In Greek mythology, Ismene (/ɪsˈmiːniː/; Ancient Greek: Ἰσμήνη, Ismēnē) is the daughter and half-sister of Oedipus, daughter and granddaughter of Jocasta, and sister of Antigone, Eteocles, and Polynices. She appears in several plays of Sophocles: at the end of Oedipus Rex, in Oedipus at Colonus and in Antigone. She also appears at the end of Aeschylus' Seven Against Thebes.
Ismene is not named, but is seen at the end of Oedipus Rex as her father/brother laments the "shame" and "sorrow" he is leaving her and her sister to. Oedipus begs Creon to watch over them, but in his grief reaches to take them with him as he is led away. Creon prevents him from taking his daughters out of the city with him.
Ismene appears in Oedipus at Colonus to tell her father of the situation in Thebes and the rivalry of his sons. She explains that Eteocles has taken the throne from Polynices and driven him out of the city. As a result of this, Polynices gathered his own army to either take back the city "or to die there with honor." According to the Oracle of Delphi, the location where Oedipus is buried will determine the result of the war between the brothers. Ismene tells her father that Creon plans to have him buried on the border of Thebes so that they will have the desirable outcome. Hearing this, Oedipus curses his sons and refuses to leave Colonus.
The chorus (in this play the elders of Colonus) tell him that because he has walked on the sacred ground of the Eumenides, he has to "perform rites of purification." Due to his blindness and age, Oedipus is unable to fulfill this task and asks one of his daughters to instead. Ismene agrees and exits to do so.
Later in the play, in an attempt to force Oedipus to return to Thebes, Creon tells him that he has seized Ismene and takes Antigone away as well. However, Theseus and the Athenians overpower them and exit to free the girls.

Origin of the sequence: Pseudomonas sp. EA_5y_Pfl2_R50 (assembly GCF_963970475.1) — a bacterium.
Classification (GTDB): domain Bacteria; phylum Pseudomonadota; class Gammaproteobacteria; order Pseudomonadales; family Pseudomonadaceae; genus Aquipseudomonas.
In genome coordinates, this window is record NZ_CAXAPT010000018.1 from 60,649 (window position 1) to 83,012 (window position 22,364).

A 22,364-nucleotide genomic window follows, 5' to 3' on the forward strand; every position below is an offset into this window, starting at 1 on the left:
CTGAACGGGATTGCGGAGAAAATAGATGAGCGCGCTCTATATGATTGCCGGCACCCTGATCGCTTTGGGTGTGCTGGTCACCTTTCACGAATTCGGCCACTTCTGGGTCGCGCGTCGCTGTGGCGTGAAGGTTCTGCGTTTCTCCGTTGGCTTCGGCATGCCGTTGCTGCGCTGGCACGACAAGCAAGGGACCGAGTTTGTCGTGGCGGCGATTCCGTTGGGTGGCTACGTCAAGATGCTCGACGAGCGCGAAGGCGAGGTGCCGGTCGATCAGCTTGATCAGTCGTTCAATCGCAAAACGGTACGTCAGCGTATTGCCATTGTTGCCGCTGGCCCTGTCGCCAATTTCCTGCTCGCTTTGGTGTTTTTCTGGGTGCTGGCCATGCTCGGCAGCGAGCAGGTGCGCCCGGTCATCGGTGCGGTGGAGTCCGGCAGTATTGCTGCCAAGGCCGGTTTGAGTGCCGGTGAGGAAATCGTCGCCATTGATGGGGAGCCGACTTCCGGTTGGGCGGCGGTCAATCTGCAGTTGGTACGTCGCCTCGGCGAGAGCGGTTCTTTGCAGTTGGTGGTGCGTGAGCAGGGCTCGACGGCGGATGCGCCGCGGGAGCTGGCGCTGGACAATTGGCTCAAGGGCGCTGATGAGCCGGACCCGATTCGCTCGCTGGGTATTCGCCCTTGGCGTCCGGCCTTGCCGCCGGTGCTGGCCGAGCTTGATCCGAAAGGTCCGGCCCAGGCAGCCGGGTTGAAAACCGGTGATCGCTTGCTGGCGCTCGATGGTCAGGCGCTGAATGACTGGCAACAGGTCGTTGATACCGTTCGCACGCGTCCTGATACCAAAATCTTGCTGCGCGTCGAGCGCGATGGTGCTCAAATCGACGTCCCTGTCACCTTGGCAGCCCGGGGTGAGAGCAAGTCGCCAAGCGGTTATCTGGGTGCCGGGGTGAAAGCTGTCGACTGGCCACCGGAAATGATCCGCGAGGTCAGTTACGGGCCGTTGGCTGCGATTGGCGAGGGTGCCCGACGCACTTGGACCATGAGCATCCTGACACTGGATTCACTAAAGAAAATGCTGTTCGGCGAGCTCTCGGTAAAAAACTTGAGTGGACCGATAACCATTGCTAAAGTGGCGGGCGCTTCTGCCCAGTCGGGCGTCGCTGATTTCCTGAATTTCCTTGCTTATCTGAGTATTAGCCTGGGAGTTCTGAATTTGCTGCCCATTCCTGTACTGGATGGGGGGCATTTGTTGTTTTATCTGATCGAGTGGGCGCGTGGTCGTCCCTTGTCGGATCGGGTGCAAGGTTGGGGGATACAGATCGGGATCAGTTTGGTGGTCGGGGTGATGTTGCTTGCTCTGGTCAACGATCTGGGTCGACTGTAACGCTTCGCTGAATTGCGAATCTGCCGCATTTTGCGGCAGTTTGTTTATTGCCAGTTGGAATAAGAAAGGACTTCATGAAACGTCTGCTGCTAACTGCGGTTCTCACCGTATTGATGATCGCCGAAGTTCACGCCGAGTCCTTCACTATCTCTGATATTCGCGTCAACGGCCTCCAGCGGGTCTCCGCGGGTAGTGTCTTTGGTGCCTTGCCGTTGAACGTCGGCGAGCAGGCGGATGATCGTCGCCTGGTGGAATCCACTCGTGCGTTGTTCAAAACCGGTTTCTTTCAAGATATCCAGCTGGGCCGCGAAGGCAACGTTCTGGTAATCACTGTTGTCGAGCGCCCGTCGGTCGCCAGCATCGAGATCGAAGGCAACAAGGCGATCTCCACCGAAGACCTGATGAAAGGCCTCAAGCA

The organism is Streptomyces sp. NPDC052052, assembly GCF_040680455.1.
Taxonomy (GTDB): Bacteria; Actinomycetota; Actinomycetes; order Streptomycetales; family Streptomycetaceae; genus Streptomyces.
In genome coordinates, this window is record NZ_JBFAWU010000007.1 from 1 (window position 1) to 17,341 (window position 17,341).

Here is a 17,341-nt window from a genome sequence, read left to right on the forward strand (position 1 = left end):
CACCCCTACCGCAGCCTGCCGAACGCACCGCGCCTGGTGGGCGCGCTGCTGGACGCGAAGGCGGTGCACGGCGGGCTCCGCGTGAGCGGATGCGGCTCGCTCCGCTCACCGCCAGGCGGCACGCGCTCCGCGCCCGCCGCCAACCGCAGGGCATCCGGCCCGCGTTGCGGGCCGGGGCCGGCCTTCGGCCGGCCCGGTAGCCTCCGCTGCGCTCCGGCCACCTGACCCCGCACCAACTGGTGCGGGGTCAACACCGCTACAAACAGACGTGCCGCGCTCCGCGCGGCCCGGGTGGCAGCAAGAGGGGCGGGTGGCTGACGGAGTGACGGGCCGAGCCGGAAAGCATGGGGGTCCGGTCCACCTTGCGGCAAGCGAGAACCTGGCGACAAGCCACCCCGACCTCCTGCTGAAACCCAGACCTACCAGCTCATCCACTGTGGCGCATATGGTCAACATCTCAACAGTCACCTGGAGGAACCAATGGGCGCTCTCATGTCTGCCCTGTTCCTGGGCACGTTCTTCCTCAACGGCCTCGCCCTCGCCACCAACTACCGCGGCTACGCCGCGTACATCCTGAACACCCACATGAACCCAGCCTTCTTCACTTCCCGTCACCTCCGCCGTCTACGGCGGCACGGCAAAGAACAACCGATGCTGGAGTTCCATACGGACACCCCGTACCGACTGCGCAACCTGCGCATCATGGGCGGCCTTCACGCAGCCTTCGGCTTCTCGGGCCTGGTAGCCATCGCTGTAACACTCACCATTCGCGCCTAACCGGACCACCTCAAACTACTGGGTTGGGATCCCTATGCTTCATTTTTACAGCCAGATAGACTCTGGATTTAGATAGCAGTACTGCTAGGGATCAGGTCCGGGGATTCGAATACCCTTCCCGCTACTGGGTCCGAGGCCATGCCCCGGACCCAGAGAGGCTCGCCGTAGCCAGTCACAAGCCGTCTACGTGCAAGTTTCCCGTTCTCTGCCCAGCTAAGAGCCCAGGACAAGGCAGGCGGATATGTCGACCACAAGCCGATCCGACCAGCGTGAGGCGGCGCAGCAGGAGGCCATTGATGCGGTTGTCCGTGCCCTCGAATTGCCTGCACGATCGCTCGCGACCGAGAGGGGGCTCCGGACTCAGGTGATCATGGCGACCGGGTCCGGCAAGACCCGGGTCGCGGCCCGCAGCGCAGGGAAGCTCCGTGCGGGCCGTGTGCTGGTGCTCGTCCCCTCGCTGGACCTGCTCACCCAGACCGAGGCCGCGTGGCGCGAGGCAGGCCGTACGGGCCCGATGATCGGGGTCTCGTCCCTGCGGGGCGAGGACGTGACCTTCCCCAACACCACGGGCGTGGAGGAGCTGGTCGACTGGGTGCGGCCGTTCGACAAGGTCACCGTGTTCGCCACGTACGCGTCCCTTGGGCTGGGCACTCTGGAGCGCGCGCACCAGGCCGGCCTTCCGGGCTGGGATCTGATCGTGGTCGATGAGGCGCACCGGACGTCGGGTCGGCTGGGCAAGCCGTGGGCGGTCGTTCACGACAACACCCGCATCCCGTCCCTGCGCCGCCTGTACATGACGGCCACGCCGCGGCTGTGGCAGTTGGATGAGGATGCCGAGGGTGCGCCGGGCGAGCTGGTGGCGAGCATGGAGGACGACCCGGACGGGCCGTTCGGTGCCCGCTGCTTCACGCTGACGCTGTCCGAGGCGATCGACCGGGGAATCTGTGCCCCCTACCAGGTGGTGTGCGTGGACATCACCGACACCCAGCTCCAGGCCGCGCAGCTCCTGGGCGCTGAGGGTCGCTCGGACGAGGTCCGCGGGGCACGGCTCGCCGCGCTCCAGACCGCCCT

Ismene appears again at the end of the play with her sister as they mourn the death of their father and lament that they cannot join him. Theseus tells them that Oedipus has been buried but the location is secret and he has forbidden that they be told of it. Antigone resolves to return to Thebes, and Ismene goes with her.
In the opening scene of the play Antigone tells Ismene of her plans to bury their brother Polynices, and asks her to join her. While Ismene laments the fate of Polynices' corpse, she refuses to defy the laws of the city. She advises her sister to be secretive if she is determined to take this course of action, and says she will do the same. Antigone, however, tells her not to keep silent but to tell everyone in the city. Ismene does not stop her sister, but makes her opinion of her foolishness clear.
Once Antigone is caught, in spite of her betrothal to his son Haemon, Creon decrees that she is to be buried alive. Ismene then declares that she has aided Antigone and wants to share her fate, though she did not participate in the crime. Antigone refuses to let her be martyred for a cause she did not stand up for, telling her to live. Antigone expresses that while Ismene's "choices seemed right to some--others agreed with [hers]," but Ismene tells her that the both of them were "equally wrong."
Aeschylus' play, Seven Against Thebes, depicts the war and demise of Eteocles and Polynices. At the end of the play the Chorus narrates Ismene and Antigone entering to sing a funeral dirge together for both of their brothers. While Antigone exits with the First Semichorus, escorting the body of Polynices, Ismene and the Second Semichorus exit with the body of Eteocles.
The 7th-century BC poet Mimnermus accounts that Ismene was murdered by Tydeus, one of the Seven. In this account, Ismene and her lover Theoclymenus met outside of the city during the siege. Tydeus had been told their whereabouts by Athena, and apprehended Ismene while Theoclymenus escaped. While she begged for sympathy, Tydeus was unaffected by her pleas and killed her.
This is mentioned in no other extant Classical writing, but the scene is represented on a 6th-century Corinthian black-figure amphora now housed in the Louvre.
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